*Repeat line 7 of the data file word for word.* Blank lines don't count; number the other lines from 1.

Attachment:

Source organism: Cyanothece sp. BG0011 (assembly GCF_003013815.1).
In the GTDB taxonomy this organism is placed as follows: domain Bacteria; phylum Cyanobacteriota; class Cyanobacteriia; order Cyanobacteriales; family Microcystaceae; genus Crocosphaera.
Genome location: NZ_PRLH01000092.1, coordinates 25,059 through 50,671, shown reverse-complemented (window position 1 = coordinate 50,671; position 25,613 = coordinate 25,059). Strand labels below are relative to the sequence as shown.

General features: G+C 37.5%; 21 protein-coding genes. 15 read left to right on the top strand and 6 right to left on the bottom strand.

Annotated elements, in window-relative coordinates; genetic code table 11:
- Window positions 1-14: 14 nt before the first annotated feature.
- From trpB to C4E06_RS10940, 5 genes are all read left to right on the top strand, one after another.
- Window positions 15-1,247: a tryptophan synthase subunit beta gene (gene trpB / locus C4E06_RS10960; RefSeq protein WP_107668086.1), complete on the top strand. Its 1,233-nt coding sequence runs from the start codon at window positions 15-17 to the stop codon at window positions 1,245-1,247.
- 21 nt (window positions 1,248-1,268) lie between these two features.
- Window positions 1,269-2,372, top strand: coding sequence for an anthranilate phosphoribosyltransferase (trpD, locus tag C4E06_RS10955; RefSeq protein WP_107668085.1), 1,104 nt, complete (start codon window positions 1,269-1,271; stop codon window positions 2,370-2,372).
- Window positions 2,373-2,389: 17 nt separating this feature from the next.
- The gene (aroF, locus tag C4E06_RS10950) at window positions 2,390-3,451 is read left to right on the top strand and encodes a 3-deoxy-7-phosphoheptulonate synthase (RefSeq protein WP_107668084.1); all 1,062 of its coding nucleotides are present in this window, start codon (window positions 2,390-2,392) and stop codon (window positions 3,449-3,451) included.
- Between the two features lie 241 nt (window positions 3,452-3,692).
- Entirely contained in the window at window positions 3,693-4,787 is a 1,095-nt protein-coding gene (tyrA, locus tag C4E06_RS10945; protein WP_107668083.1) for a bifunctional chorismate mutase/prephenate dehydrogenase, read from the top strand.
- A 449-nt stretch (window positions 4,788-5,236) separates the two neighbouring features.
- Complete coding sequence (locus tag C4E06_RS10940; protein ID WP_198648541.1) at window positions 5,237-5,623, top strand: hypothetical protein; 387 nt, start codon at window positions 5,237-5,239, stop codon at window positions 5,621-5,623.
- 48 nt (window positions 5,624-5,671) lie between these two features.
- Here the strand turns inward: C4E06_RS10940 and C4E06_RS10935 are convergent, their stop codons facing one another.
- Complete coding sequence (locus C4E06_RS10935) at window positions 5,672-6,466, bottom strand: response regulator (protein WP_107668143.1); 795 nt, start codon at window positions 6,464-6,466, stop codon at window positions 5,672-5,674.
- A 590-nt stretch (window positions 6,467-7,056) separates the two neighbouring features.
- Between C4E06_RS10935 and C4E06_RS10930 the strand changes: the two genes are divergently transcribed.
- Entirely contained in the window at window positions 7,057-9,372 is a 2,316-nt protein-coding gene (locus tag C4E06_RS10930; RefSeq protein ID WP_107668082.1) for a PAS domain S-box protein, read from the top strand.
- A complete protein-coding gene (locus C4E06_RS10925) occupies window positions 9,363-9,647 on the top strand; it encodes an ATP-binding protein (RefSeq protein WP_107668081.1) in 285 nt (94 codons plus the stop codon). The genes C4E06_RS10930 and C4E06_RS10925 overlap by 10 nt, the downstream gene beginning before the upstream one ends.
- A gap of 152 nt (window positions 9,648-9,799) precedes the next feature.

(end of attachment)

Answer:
- From trpB to C4E06_RS10940, 5 genes are all read left to right on the top strand, one after another.